If you are interested in flipping your classroom, I recommend reading Edudemic’s Guide to a Flipped Classroom.
A flipped classroom is one of my long-term goals as an educator. After I am more comfortable with using technology in the classroom, I feel that flipping how learning takes place will be a great way to practice my inclusive beliefs and prepare my learners for an ever-changing, globalized world. Furthermore, “studies have found that students K-12 are assigned an average of three hours of homework a day, but many parents [and educators] question whether the quantity of work matches the quality of learning” (Edudemic Staff, 2015). I do not believe this is a realistic amount for most kids to complete, especially those with learning difficulties. Families lead busy lives and the measure of a sound education should not be quantity. However, I do not believe in swinging the pendulum in the complete opposite direction. My belief is that middle ground between hours of homework and absolutely no homework can be found. I believe that a flipped classroom is a model that allows for balance. Students listen to the instruction online (approx. half an hour) at home and then their work is completed in the classroom, where the teacher can assist and collaboration with peers can take place.
- This allows students to learn at their own pace: repeat the lesson if needed, skip/skim parts that they already know, etc.
- Questioning time is increased and teachers can support their learners without rushing lessons. Students can bring their concerns to class after some reflection.
- Increased collaboration due to in-class work time.
- Shy students have a chance to voice their concerns/ask questions in a more private manner.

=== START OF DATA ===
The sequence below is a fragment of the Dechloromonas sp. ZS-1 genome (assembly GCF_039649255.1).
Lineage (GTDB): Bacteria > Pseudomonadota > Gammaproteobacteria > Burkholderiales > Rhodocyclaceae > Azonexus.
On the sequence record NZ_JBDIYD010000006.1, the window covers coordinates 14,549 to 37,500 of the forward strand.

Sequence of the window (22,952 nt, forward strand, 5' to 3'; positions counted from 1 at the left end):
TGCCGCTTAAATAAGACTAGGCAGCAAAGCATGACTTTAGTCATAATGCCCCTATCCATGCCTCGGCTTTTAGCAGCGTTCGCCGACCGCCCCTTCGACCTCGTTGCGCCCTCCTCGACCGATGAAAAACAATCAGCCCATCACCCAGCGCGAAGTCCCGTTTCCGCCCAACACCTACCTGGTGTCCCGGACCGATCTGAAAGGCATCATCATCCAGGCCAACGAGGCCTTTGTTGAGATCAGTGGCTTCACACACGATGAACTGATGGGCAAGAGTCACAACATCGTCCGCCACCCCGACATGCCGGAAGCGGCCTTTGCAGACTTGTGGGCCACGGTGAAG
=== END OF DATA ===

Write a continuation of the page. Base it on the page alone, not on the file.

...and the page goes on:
- Environmentally friendly: this allows for an almost paper-free classroom.
- Parents can see what their children are learning about at school. No more need for the “what did you learn today?” question.
- Takes time to collect resources/make videos. The teacher and students all need to have access to technology and understand the tools they are using.
- Students may not complete the lecture at home. Student motivation is required.
- Teachers still will have to balance their time to help all of their learners. Classroom management cannot be forgotten as in-class work-time must be on-task, focused, and hold some structure.
I believe that these issues are similar as to what is already posing challenges in the traditional method. Therefore, I think this model is worth a try and teachers can make adjustments/problem-solve as needed.
- Start by getting comfortable with the technology that will be used. Both students and teachers need to know how to best use the tools.
- Start small. Edudemic suggests giving homework that is a YouTube video to watch at home and discussion and questions follow the next day. Consider this your pre-assessment.
- Start creating your lessons. I would suggest a half an hour a night but adjust accordingly. Also, take a look at what is out there already, who you can collaborate with, etc.
- Create in-class time activities/assessments. I would suggest giving students a voice about what they want to do to demonstrate their knowledge. The nice thing is your videos could stay relatively the same year to year but with a new class, new assignments could happen; every year would look a bit different. Students may engage more if they get to co-construct rubrics. However, if problems arise with students not watching the lectures, Edudemic suggests quizzes at the start.
What other problems do you see with the flipped model? What other benefits? How would you work around those issues? What tools would you use to create your lessons? If students were unmotivated to watch the videos at home, what could you do?